The bath has two parts divided by sex, to allow naked bathing for those who prefer to do so. However, there are parts available for both sexes if you prefer to be with your partner of the other sex.

Although the bath is sometimes crowded and the entry is not cheap by local standards, it is definitely worth a visit.

The One with the Chess Tables

Széchenyi gyógyfürdő [III]

Source: Flickr – dadiolli

Széchenyi Fürdő, or Szecska by its local nickname is situated in one of Budapest’s nicest parks called Városliget. A huge yellow building with two hot pools and a swimming pool outdoors and a couple of inside pools and a sauna. If you’ve ever seen an image video of Budapest, this spa was featured for sure with old people playing chess while soaking.

Entry is expensive by local standards, but very inclusive: the ticket includes entry to the gym and even classes. The place is huge with countless smaller pools inside, some of them hotter than the others. Easy to get lost and to spend a day here. To find your locker, keep your eyes open or ask for help especially if you rent a small changing room of your own.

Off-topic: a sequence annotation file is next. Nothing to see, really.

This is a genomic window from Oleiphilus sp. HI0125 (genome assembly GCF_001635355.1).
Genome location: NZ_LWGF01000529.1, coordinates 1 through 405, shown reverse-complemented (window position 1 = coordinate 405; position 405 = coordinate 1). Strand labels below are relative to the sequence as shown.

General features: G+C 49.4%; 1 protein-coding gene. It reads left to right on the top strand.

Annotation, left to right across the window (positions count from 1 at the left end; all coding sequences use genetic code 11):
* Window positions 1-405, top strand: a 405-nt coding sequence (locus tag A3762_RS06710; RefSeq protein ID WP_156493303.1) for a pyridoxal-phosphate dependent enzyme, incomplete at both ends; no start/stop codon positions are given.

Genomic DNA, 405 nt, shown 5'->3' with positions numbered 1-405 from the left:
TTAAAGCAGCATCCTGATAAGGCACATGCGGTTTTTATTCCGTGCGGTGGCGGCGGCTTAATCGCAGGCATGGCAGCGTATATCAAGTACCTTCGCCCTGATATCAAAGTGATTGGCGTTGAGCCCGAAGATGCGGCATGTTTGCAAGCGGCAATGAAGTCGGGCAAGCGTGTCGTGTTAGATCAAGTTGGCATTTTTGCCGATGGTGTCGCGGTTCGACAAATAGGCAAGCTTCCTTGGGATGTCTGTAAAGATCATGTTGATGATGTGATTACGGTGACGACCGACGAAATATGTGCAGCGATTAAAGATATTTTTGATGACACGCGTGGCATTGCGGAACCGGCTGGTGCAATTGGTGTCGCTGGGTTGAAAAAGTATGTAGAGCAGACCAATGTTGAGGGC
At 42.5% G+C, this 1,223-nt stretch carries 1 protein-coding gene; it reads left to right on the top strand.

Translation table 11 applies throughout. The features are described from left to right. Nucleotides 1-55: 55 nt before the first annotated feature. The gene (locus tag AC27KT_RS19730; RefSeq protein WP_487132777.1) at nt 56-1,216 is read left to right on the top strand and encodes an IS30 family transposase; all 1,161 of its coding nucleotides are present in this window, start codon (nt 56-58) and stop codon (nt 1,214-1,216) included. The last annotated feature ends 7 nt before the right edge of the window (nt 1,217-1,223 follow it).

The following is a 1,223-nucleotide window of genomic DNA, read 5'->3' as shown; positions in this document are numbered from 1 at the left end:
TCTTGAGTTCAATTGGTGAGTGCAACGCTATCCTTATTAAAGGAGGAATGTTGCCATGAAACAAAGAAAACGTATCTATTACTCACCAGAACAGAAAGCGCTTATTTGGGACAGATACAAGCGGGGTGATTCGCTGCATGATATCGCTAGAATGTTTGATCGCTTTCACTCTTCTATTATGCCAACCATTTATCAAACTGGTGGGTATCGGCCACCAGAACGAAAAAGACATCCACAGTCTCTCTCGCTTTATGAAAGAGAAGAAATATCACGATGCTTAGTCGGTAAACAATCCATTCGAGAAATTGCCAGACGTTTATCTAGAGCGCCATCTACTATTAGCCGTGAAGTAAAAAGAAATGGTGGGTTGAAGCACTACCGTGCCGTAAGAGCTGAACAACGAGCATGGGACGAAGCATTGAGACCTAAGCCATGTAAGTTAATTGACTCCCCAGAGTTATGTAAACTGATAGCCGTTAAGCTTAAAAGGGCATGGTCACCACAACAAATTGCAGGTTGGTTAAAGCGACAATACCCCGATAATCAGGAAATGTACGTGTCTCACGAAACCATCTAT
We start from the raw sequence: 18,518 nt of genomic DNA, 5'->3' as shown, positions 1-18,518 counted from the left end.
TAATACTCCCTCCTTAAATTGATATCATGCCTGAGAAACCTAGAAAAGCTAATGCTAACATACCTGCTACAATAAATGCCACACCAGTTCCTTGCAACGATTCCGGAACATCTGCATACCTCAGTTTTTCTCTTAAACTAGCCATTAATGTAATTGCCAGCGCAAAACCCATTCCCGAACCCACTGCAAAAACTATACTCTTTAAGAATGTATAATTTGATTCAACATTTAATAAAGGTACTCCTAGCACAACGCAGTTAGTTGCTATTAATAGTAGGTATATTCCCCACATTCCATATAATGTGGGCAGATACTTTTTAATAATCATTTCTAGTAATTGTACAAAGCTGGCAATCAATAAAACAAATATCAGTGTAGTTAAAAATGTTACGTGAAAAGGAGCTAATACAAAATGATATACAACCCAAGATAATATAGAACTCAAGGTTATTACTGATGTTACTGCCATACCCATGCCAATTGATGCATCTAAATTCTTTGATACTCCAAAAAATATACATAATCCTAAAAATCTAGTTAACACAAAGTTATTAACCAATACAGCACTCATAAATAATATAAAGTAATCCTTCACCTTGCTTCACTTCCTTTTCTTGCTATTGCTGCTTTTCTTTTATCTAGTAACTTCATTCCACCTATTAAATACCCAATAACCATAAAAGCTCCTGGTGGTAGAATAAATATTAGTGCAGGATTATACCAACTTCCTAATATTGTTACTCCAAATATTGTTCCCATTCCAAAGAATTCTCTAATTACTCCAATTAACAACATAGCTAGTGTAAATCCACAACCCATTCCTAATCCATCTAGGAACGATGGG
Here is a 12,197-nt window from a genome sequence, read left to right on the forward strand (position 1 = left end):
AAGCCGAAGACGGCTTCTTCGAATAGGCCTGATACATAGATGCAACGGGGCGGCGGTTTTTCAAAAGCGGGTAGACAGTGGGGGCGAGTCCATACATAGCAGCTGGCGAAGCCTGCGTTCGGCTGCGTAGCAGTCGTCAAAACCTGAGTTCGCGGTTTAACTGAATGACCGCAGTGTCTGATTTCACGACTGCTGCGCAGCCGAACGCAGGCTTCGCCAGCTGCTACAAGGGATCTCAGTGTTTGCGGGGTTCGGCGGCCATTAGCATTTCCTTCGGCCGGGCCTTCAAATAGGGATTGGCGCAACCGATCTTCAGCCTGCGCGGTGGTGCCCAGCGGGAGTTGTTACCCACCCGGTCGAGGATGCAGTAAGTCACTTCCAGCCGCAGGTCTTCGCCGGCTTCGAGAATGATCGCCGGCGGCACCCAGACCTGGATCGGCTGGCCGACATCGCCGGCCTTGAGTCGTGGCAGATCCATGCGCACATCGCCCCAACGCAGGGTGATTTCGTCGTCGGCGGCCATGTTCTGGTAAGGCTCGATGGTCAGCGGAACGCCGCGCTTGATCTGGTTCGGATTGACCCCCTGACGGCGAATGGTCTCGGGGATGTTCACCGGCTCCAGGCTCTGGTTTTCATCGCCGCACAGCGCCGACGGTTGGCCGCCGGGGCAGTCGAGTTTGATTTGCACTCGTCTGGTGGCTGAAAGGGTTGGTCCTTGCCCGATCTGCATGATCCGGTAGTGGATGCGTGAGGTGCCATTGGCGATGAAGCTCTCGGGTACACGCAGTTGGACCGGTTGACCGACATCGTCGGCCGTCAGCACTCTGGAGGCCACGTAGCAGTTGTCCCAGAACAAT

The outdoors spa is a great experience in the winter when you’re sitting in the warm water while it’s snowing. Since it opens quite early, it’s a great way to start your day in Budapest or to arrive to after a party night. It is great to arrive shortly before sunset and leave in daylight. This way you can check the place out in sunlight and in romantic lighting.

Young people may also find the Sparties an exciting means of visiting the place, check out their website for the dates.

The Romantic

Rudas Gyógyfürdő is also located on the Buda side, on the bank near Erzsébet bridge. It has been recently renovated and a totally new part was added: it is now a spectacular sight from Pest when crossing the Danube by bike or bus. It features an awesome Turkish pool, steam room, and now a wellness area, a warm-water swimming pool and a restaurant. Combining the dip with a meal would get you a discount, too.

Craving a nice sight? Check out the rooftop terrace where you’ll find a spectacular view of the city and the river Danube. From a pool. Awesome.